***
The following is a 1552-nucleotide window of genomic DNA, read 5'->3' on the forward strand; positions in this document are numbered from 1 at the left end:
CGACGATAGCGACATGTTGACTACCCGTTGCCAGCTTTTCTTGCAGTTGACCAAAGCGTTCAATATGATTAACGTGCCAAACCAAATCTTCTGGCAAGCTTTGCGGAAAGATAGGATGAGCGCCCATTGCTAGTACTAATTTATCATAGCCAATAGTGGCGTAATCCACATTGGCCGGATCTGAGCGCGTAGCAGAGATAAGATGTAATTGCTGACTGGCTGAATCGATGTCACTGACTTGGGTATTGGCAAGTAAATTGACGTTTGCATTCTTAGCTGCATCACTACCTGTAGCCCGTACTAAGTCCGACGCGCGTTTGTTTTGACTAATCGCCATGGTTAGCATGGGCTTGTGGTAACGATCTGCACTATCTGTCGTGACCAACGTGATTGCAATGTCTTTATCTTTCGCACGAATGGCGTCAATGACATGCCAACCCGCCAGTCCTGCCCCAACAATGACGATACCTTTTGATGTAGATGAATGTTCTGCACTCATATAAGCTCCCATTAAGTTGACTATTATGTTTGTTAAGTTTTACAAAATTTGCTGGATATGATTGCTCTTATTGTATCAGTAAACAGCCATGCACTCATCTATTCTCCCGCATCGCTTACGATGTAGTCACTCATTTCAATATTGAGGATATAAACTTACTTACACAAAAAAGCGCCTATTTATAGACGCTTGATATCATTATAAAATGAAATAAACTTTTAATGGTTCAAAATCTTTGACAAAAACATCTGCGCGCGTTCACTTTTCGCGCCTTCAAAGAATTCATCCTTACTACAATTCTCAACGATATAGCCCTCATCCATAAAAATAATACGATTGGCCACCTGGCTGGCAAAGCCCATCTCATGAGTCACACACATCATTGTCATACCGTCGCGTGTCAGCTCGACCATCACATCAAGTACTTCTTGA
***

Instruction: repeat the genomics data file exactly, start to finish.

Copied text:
The following is a 1552-nucleotide window of genomic DNA, read 5'->3' on the forward strand; positions in this document are numbered from 1 at the left end:
CGACGATAGCGACATGTTGACTACCCGTTGCCAGCTTTTCTTGCAGTTGACCAAAGCGTTCAATATGATTAACGTGCCAAACCAAATCTTCTGGCAAGCTTTGCGGAAAGATAGGATGAGCGCCCATTGCTAGTACTAATTTATCATAGCCAATAGTGGCGTAATCCACATTGGCCGGATCTGAGCGCGTAGCAGAGATAAGATGTAATTGCTGACTGGCTGAATCGATGTCACTGACTTGGGTATTGGCAAGTAAATTGACGTTTGCATTCTTAGCTGCATCACTACCTGTAGCCCGTACTAAGTCCGACGCGCGTTTGTTTTGACTAATCGCCATGGTTAGCATGGGCTTGTGGTAACGATCTGCACTATCTGTCGTGACCAACGTGATTGCAATGTCTTTATCTTTCGCACGAATGGCGTCAATGACATGCCAACCCGCCAGTCCTGCCCCAACAATGACGATACCTTTTGATGTAGATGAATGTTCTGCACTCATATAAGCTCCCATTAAGTTGACTATTATGTTTGTTAAGTTTTACAAAATTTGCTGGATATGATTGCTCTTATTGTATCAGTAAACAGCCATGCACTCATCTATTCTCCCGCATCGCTTACGATGTAGTCACTCATTTCAATATTGAGGATATAAACTTACTTACACAAAAAAGCGCCTATTTATAGACGCTTGATATCATTATAAAATGAAATAAACTTTTAATGGTTCAAAATCTTTGACAAAAACATCTGCGCGCGTTCACTTTTCGCGCCTTCAAAGAATTCATCCTTACTACAATTCTCAACGATATAGCCCTCATCCATAAAAATAATACGATTGGCCACCTGGCTGGCAAAGCCCATCTCATGAGTCACACACATCATTGTCATACCGTCGCGTGTCAGCTCGACCATCACATCAAGTACTTCTTGA